Sunday, November 11, 2012

Making Failure an Option

One idea that was floated at the Metatopia convention a week ago was the idea of failure. It came up in the context of a seminar on indie RPGs and their influence on mainstream RPGs. Normally I eschew the "indie RPG scene" because it tends to look down on the OSR (of which I count myself as a proud member), seems  overly involved in self-referential navel-gazing, and is consumed with being new and edgy for the sake of being new and edgy. But I'm certainly not above acknowledging a potentially neat idea when I hear it.

The idea in question was in regards to failing rolls. When a thief has a 20% chance of picking a lock and blows it, or someone has to roll a 14 in order to use their Intimidate skill, or has to make an Intelligence check to do something. Someone on the panel mentioned that some "indie" games don't allow for failure in such instances. The character always performs the task at hand. But if the player fails the roll, Something Bad happens story-wise. It's almost like the player is paying karma back in order to succeed in the mechanical task.

This sort of concept has direct applicability in a game where The Story is paramount. When a character blowing a chance to find a secret door could potentially threaten the ability of the characters to continue with the plot, having such a mechanic in place makes a lot of sense.


Now, picture such a mechanic in an Old School context.


I can see reasons to include such a thing in an Old School type game, where there isn't necessarily a plot that must be followed, so much as there are cool things that the players might otherwise not have the opportunity to discover. Think of it as "the game would be more interesting if he makes the roll." While that runs counter to the ethic of "the dice rule", I think it's a perfectly legitimate attitude to take in some circumstances, inasmuch as it short-circuits the impulse to fudge a dice roll, because failure actually makes the game more interesting all around. I don't see that as necessarily a bad thing (bearing in mind that "the dice rule" can also make the game more interesting, depending on the circumstance).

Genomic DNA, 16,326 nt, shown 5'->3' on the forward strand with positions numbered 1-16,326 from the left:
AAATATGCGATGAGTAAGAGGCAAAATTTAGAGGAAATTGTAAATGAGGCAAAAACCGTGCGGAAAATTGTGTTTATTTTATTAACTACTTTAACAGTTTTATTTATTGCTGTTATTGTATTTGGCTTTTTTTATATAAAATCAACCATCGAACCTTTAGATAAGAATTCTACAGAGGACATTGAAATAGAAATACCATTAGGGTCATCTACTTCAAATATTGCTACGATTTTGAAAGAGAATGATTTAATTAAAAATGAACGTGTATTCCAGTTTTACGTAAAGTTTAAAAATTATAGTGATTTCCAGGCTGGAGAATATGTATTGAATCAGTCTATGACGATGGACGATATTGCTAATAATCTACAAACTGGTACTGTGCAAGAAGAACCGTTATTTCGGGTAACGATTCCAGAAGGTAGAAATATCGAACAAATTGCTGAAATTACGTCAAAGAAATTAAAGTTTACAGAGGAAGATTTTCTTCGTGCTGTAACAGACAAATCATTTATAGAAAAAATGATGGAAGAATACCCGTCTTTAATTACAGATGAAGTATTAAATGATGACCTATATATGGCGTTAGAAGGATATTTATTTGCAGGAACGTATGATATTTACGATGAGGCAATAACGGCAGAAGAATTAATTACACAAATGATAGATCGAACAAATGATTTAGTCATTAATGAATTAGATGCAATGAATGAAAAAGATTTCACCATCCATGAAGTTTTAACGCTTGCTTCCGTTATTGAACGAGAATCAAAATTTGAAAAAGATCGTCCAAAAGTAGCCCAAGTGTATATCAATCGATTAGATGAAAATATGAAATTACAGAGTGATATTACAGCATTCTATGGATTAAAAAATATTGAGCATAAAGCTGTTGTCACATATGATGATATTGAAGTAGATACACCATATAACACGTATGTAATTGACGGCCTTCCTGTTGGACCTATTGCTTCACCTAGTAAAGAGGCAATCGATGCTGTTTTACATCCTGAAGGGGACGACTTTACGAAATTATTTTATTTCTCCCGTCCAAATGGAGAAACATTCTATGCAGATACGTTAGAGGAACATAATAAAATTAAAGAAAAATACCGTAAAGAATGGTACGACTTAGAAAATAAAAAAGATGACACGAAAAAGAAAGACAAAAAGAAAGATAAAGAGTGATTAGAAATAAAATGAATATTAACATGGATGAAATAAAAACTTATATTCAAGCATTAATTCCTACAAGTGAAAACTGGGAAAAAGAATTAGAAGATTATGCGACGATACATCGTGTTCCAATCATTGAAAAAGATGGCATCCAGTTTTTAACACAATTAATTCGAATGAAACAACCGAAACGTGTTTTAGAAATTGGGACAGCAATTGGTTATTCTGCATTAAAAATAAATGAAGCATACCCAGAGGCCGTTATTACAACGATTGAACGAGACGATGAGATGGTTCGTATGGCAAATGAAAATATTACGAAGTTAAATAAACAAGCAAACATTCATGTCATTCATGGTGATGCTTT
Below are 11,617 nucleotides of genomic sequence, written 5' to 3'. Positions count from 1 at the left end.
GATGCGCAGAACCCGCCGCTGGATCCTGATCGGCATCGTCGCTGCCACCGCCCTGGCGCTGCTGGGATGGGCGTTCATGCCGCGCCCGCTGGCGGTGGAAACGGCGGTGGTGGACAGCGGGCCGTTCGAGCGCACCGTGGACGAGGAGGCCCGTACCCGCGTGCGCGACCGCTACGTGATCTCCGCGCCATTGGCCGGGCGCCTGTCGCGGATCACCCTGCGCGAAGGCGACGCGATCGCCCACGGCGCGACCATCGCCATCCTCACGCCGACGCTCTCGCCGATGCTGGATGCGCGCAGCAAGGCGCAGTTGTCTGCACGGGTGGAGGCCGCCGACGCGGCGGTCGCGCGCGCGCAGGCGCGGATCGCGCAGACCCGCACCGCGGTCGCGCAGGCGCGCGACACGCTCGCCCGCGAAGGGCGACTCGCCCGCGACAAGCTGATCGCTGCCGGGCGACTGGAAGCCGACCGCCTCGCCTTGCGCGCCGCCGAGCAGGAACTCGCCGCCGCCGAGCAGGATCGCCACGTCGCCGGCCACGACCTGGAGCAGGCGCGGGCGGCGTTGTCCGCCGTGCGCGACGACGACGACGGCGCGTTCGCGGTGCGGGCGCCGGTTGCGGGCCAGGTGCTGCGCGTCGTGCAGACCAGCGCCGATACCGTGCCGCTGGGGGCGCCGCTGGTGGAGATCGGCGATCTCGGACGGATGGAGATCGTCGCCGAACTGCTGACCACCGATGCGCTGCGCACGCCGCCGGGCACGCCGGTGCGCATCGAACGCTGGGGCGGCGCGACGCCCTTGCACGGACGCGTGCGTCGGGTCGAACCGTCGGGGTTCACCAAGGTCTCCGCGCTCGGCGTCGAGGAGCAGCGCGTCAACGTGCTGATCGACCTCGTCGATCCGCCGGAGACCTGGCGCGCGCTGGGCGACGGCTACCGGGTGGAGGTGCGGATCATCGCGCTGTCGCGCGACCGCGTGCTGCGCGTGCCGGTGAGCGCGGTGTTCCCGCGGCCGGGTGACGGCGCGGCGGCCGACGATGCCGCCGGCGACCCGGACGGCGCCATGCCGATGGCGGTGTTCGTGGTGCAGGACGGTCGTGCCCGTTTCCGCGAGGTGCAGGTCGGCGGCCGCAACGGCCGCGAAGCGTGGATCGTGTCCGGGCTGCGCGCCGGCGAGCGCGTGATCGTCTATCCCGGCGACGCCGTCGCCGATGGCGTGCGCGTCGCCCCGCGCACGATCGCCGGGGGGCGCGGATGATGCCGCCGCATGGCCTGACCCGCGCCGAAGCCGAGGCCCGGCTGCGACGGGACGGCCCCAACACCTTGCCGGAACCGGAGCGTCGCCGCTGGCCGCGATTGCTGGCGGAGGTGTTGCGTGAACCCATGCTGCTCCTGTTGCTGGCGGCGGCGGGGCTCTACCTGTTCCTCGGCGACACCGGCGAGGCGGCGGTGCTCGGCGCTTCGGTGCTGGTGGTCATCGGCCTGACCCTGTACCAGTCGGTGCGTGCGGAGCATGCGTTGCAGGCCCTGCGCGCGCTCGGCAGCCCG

If the thief misses his pick locks roll, he still manages to open the door, but there's an automatic wandering monster the next round.

If the bard misses his Charisma check, he still talks his way into the Duke's daughter's birthday ball, but one of the courtiers develops a crush on him, and clings to him for the entire evening, making whatever his actual mission is very difficult.

If the savant misses his Scholarship roll, he still knows where to find the book that has the nugget of information he's seeking, but it's in a private library under the care of someone he studied with as an apprentice, who hates his guts and will doubtless throw up all kinds of road blocks to accessing the book.

Etc. etc. etc.

I don't think such a mechanic would work universally in an Old School game, because one of the tropes of our style of play is that you're not a superman and often when you fail that means you need to use your imagination to think of an alternative. But, given the ethos of "fun is better than tedium", I can see a GM employing such a mechanic in specific situations or at his whim, if it's obvious that doing so will open up new opportunities for interesting interactions.

Given that criterion, I'd probably not want to open it up to the players' choice (by earning "story points" or whatever the kids at RPG.net are pushing nowadays), precisely for the reason that they can't know where the best opportunities for such exist in the game. But I do think it's worth considering, and offers a neat mechanical alternative to simply fudging a roll; if you do fudge a roll, it becomes an opportunity to bring in more consternation for the PCs to have to manage.

And, as long as it increases the fun, I'm inclined to like it.